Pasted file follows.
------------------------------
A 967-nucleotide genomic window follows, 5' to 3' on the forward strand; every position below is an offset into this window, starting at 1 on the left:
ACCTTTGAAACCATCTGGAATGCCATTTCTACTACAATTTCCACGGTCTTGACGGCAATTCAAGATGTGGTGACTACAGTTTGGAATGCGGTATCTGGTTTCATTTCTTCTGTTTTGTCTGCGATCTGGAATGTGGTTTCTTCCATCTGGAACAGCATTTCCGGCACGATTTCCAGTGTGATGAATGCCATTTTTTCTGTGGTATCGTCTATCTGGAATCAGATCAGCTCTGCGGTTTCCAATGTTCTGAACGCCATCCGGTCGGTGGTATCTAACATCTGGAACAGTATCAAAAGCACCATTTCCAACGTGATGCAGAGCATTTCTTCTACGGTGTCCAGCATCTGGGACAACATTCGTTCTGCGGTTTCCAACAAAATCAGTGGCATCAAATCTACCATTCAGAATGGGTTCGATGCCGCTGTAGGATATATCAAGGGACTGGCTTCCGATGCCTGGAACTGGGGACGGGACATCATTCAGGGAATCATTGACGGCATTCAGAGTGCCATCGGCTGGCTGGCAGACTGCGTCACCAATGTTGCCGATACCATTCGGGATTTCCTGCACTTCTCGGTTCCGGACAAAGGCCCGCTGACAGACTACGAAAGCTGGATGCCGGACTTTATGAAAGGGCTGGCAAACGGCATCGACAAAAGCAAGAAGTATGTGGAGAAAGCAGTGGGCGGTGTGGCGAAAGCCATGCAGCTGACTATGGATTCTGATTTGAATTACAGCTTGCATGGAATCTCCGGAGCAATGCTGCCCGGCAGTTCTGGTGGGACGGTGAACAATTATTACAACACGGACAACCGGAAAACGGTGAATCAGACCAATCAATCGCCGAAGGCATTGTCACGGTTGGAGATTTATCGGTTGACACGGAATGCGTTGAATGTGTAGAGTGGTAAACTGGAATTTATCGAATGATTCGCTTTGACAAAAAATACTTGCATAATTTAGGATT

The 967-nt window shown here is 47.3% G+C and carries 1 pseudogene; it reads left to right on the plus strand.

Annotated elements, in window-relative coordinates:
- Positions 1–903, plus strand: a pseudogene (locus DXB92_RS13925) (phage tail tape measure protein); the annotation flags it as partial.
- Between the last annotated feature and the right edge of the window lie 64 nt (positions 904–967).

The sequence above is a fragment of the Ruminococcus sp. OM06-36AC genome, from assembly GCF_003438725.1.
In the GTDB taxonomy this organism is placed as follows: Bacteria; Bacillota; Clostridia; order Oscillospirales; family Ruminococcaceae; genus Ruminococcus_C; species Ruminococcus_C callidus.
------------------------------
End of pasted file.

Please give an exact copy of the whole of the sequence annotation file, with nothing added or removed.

A 967-nucleotide genomic window follows, 5' to 3' on the forward strand; every position below is an offset into this window, starting at 1 on the left:
ACCTTTGAAACCATCTGGAATGCCATTTCTACTACAATTTCCACGGTCTTGACGGCAATTCAAGATGTGGTGACTACAGTTTGGAATGCGGTATCTGGTTTCATTTCTTCTGTTTTGTCTGCGATCTGGAATGTGGTTTCTTCCATCTGGAACAGCATTTCCGGCACGATTTCCAGTGTGATGAATGCCATTTTTTCTGTGGTATCGTCTATCTGGAATCAGATCAGCTCTGCGGTTTCCAATGTTCTGAACGCCATCCGGTCGGTGGTATCTAACATCTGGAACAGTATCAAAAGCACCATTTCCAACGTGATGCAGAGCATTTCTTCTACGGTGTCCAGCATCTGGGACAACATTCGTTCTGCGGTTTCCAACAAAATCAGTGGCATCAAATCTACCATTCAGAATGGGTTCGATGCCGCTGTAGGATATATCAAGGGACTGGCTTCCGATGCCTGGAACTGGGGACGGGACATCATTCAGGGAATCATTGACGGCATTCAGAGTGCCATCGGCTGGCTGGCAGACTGCGTCACCAATGTTGCCGATACCATTCGGGATTTCCTGCACTTCTCGGTTCCGGACAAAGGCCCGCTGACAGACTACGAAAGCTGGATGCCGGACTTTATGAAAGGGCTGGCAAACGGCATCGACAAAAGCAAGAAGTATGTGGAGAAAGCAGTGGGCGGTGTGGCGAAAGCCATGCAGCTGACTATGGATTCTGATTTGAATTACAGCTTGCATGGAATCTCCGGAGCAATGCTGCCCGGCAGTTCTGGTGGGACGGTGAACAATTATTACAACACGGACAACCGGAAAACGGTGAATCAGACCAATCAATCGCCGAAGGCATTGTCACGGTTGGAGATTTATCGGTTGACACGGAATGCGTTGAATGTGTAGAGTGGTAAACTGGAATTTATCGAATGATTCGCTTTGACAAAAAATACTTGCATAATTTAGGATT

The 967-nt window shown here is 47.3% G+C and carries 1 pseudogene; it reads left to right on the plus strand.

Annotated elements, in window-relative coordinates:
- Positions 1–903, plus strand: a pseudogene (locus DXB92_RS13925) (phage tail tape measure protein); the annotation flags it as partial.
- Between the last annotated feature and the right edge of the window lie 64 nt (positions 904–967).

The sequence above is a fragment of the Ruminococcus sp. OM06-36AC genome, from assembly GCF_003438725.1.
In the GTDB taxonomy this organism is placed as follows: Bacteria; Bacillota; Clostridia; order Oscillospirales; family Ruminococcaceae; genus Ruminococcus_C; species Ruminococcus_C callidus.